Part of the coalition government’s passion for cutting expenditure has been to attack the disabled who rely on welfare benefits to exist. It has/ will be made more difficult to claim the range of disability benefits available and the message is clear- those who don’t/ can’t work are a burden on the public purse/ society.
Yesterday I was appalled to discover (entirely accidentally) another aspect of these cuts which will have severe consequences for many disabled people who want to work, but which has received no publicity.
In recent years, there has been a provision known as the ‘linking rule’ for those in receipt of certain disability benefits. This arose from a recognition that many disabled people want to work, but do not know how working might affect their condition. It enabled them to take a job with the knowledge that if they had to later stop working due to their disability, they could reapply for their previous benefits within 104 weeks and would be rewarded for their attempt by being placed back on their previous rate of benefit. (New claimants receive a lower level of benefit initially, designed to discourage long-term dependence upon the state).
This linking period therefore provides a safety net for disabled people (such as myself, incidentally) to attempt working without being financially penalised if unsuccessful. However, this provision end on 31st January. People currently working will no longer be covered by the rule; people wanting to try work will now have no safety net. If they try working and find that in fact they are unable to sustain this, they will be financially penalised.
Of course, the idea is that this will save the government money on the benefits bill. Re-claims will be paid less money. Some may not be paid anything, if they are found to be no longer entitled to benefit (a situation unfortunately becoming increasingly common).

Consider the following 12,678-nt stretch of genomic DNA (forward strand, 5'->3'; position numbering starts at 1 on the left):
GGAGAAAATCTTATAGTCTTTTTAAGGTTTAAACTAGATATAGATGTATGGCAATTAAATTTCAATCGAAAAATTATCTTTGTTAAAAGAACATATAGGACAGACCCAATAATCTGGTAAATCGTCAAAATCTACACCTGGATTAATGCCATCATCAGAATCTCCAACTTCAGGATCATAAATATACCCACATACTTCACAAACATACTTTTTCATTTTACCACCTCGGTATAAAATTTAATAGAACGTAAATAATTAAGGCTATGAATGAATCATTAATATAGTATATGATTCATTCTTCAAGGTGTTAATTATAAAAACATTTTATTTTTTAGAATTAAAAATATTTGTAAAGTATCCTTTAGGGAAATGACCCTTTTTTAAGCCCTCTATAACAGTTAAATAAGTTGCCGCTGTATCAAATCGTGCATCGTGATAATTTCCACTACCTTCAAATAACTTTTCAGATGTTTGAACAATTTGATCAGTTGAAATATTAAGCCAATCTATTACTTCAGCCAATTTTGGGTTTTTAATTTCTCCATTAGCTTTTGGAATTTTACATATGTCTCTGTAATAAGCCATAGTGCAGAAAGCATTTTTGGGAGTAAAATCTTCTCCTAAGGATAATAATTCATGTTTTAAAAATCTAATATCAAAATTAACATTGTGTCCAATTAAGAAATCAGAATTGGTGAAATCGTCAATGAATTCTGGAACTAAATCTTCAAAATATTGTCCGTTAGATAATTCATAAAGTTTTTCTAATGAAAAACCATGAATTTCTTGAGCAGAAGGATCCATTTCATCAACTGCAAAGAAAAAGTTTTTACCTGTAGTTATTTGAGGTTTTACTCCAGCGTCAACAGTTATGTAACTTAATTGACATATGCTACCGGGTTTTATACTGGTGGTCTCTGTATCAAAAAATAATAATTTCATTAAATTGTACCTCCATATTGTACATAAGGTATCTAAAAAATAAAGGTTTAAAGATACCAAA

The ramifications of this are obvious.
For example, I have two medical condition which can flare up seemingly randomly. Both can be extremely debilitating and could make working difficult, if not impossible at their worst. I think I will be able to cope with working full-time in a stressful job (social work). I have completed two full time six month placements, without problems. I am reasonably confident.
But, I cannot be certain. Students are relatively protected from stress and pressure; placements are time limited and when ended one can rest and recover. Employment is neither of those things and I have previously been forced to leave work due to my disabilities. The linking rule was greatly reassuring- even if working full-time proved impossible, finding out wouldn’t cost me anything.
In a week’s time, it will. It will cost me half of my current weekly income, should it become impossible to work. I would have to leave my current home and find cheaper accommodation, further from my support network. I would have to relinquish my car and associated independence. Life would be very different which would further impact on my disabilities.
I want to work. I have spent the last 7 years working towards being able to work. Work is known to be beneficial , in terms of self-esteem, income and mental health, and I’ve certainly found this to be true.
Despite this, the professional apprehension I referred to yesterday related to my new job are now accompanied by very real fears. What if I’m (physically/mentally) not up to it? What if working causes a further relapse? If that happens, what impact will the additional financial stresses have?
I’ve decided to remain positive. I’m determined to try and not give up. Some may call this reckless or even stupid, given my past history. It’s common knowledge that past history is the best indicator of future events.
It’s a risk I’m willing to take (after a lot of careful thought, re-employing my rather fetching rose-coloured spectacles and digging an extremely deep hole in the sand to stick my head into if all else fails). The extra pressure is certainly weighing heavily though.
I’d certainly understand anybody not being willing to take that risk though. I suspect this reform will lead to fewer people being willing to voluntarily try working, as the risks may be simply too great for them to contemplate. Maybe this is the reason for the lack of publicity given to these changes?